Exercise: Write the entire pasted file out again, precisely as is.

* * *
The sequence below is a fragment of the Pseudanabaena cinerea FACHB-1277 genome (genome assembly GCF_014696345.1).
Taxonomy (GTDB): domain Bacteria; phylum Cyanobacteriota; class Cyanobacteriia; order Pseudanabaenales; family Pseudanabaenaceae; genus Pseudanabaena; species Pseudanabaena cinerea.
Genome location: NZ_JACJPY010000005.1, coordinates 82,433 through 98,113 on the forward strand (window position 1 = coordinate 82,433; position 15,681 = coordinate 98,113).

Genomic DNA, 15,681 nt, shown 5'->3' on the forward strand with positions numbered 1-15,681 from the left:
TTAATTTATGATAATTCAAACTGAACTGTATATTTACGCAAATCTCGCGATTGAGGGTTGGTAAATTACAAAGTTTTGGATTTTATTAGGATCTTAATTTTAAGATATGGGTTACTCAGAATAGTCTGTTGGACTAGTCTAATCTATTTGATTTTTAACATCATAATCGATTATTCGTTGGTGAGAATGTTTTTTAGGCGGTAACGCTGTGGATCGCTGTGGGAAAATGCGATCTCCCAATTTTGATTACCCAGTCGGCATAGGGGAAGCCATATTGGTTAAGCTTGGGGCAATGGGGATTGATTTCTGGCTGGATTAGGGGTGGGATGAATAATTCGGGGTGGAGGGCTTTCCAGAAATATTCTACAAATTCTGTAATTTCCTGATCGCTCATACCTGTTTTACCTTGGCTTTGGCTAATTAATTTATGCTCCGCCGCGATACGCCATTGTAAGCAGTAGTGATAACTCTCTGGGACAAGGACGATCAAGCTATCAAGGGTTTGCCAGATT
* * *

The sequence below is a fragment of the Pseudanabaena cinerea FACHB-1277 genome (genome assembly GCF_014696345.1).
Taxonomy (GTDB): domain Bacteria; phylum Cyanobacteriota; class Cyanobacteriia; order Pseudanabaenales; family Pseudanabaenaceae; genus Pseudanabaena; species Pseudanabaena cinerea.
Genome location: NZ_JACJPY010000005.1, coordinates 82,433 through 98,113 on the forward strand (window position 1 = coordinate 82,433; position 15,681 = coordinate 98,113).

Genomic DNA, 15,681 nt, shown 5'->3' on the forward strand with positions numbered 1-15,681 from the left:
TTAATTTATGATAATTCAAACTGAACTGTATATTTACGCAAATCTCGCGATTGAGGGTTGGTAAATTACAAAGTTTTGGATTTTATTAGGATCTTAATTTTAAGATATGGGTTACTCAGAATAGTCTGTTGGACTAGTCTAATCTATTTGATTTTTAACATCATAATCGATTATTCGTTGGTGAGAATGTTTTTTAGGCGGTAACGCTGTGGATCGCTGTGGGAAAATGCGATCTCCCAATTTTGATTACCCAGTCGGCATAGGGGAAGCCATATTGGTTAAGCTTGGGGCAATGGGGATTGATTTCTGGCTGGATTAGGGGTGGGATGAATAATTCGGGGTGGAGGGCTTTCCAGAAATATTCTACAAATTCTGTAATTTCCTGATCGCTCATACCTGTTTTACCTTGGCTTTGGCTAATTAATTTATGCTCCGCCGCGATACGCCATTGTAAGCAGTAGTGATAACTCTCTGGGACAAGGACGATCAAGCTATCAAGGGTTTGCCAGATT